It looks like the launch date for the James Webb Space Telescope has slipped again. It was slated to launch this coming Halloween but now it will be at mid-November at the earliest.
According to ArsTechnica:
Last summer, NASA and the European Space Agency (ESA) set an October 31, 2021 [arstechnica.com], launch date for the $10 billion telescope. The instrument, which is the largest science observatory ever placed into space, will launch on a European Ariane 5 rocket from a spaceport in French Guiana. Now, however, three considerations have pushed the launch into November or possibly early December.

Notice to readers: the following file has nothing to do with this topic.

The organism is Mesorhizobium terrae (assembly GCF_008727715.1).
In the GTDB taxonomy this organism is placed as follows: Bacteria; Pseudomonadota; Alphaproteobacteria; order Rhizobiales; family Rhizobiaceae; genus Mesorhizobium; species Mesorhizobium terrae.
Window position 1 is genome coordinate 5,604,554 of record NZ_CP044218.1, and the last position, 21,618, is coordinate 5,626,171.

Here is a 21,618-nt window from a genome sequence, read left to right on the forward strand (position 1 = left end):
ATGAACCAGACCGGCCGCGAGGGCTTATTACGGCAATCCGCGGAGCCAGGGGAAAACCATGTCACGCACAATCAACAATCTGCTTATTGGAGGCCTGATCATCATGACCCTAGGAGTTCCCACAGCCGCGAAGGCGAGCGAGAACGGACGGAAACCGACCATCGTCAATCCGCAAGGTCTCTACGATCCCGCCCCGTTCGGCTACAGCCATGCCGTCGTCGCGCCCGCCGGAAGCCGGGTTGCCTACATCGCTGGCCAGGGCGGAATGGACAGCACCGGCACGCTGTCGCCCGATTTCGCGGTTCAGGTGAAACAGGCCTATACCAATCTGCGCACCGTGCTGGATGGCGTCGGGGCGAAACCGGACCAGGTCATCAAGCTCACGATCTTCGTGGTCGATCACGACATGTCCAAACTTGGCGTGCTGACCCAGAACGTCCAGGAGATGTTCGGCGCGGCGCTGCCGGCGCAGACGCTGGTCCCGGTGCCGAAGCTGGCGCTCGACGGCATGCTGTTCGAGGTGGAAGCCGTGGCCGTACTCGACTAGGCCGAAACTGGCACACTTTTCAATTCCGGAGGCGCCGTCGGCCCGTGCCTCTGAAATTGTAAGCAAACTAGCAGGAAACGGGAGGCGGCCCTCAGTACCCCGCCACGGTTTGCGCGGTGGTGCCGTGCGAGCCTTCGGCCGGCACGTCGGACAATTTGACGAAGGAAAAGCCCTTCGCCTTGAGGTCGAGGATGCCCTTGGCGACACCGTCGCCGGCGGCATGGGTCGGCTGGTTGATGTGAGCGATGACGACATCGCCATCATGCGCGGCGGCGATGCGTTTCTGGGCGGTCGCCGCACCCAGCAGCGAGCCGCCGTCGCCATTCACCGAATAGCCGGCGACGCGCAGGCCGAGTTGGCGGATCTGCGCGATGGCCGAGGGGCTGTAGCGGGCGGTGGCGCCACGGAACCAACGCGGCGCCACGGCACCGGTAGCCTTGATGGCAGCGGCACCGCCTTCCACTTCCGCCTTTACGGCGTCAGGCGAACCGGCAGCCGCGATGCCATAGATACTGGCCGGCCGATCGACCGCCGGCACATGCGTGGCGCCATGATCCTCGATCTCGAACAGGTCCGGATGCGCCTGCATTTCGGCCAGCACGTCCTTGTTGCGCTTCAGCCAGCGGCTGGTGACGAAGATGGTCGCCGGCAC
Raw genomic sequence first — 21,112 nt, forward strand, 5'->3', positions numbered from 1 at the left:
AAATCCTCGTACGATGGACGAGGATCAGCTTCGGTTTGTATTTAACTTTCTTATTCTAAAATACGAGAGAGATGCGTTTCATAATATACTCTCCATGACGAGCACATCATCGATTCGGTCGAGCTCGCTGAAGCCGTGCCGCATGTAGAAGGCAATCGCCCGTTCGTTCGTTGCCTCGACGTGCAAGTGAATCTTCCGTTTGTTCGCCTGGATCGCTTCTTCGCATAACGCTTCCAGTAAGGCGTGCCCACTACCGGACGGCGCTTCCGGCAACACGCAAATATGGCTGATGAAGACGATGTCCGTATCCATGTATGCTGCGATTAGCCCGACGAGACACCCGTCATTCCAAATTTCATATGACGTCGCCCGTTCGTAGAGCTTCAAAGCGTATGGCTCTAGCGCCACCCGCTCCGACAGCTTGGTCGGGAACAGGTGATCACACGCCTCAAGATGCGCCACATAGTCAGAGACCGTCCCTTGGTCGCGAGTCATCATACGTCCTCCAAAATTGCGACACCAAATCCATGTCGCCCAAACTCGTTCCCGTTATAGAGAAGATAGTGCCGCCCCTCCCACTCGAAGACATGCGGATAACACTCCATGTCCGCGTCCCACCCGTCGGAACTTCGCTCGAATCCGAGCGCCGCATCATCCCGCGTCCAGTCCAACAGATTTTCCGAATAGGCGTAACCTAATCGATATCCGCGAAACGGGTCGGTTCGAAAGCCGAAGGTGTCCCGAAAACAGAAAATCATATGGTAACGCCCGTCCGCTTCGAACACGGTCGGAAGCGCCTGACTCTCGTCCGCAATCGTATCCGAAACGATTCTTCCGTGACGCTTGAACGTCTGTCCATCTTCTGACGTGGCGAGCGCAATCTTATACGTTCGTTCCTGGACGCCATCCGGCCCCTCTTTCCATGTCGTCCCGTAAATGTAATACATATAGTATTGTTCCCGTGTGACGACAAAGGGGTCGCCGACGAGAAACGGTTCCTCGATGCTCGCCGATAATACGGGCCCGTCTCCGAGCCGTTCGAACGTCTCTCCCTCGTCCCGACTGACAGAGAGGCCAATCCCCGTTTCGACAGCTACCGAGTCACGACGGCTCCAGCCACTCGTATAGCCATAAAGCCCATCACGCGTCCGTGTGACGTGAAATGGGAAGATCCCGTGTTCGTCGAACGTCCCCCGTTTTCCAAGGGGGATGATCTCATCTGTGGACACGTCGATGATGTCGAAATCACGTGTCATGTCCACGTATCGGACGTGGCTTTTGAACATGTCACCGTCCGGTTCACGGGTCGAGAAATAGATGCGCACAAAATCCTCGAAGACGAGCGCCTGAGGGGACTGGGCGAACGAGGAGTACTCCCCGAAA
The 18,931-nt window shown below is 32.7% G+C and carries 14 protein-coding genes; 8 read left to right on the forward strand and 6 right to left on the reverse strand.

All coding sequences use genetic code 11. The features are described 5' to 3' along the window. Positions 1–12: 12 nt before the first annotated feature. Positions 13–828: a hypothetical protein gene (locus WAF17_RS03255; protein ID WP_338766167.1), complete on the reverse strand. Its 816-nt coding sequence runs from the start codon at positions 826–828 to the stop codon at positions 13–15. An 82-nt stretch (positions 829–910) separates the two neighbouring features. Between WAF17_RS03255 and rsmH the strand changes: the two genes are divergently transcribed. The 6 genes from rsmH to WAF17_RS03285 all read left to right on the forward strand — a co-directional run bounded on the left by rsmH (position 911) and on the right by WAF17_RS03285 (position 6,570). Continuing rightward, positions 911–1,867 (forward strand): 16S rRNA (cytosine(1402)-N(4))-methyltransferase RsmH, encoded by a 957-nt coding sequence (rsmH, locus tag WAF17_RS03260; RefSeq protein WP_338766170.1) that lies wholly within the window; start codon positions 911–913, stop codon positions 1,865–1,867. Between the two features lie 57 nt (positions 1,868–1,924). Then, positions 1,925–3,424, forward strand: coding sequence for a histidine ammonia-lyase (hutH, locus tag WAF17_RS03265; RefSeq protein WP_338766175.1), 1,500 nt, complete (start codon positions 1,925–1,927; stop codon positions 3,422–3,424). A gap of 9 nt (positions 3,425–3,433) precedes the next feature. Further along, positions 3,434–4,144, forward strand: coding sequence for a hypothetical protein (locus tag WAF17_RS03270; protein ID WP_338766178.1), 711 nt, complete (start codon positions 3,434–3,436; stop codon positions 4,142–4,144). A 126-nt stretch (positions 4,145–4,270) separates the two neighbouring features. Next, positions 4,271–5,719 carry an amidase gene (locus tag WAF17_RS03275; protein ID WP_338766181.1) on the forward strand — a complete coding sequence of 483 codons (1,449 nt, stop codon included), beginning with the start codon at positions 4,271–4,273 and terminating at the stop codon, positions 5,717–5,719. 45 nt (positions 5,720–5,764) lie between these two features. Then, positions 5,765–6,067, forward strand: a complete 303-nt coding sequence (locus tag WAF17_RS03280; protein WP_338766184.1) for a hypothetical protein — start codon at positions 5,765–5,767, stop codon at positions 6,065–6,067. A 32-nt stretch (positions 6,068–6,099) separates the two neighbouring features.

[...] The launch campaign, which begins when the telescope arrives in French Guiana, requires 55 days. Asked whether this means that Webb will not launch until mid-November at the earliest, Zurbuchen said this assessment was correct.
A delay of a few weeks is not much, considering the initial launch timeframe was around 2007. Still, there are reasons for optimism. Pushing back the launch by weeks rather than months or years is an indication that the light at the end of the tunnel is getting brighter for the successor to Hubble [engadget.com].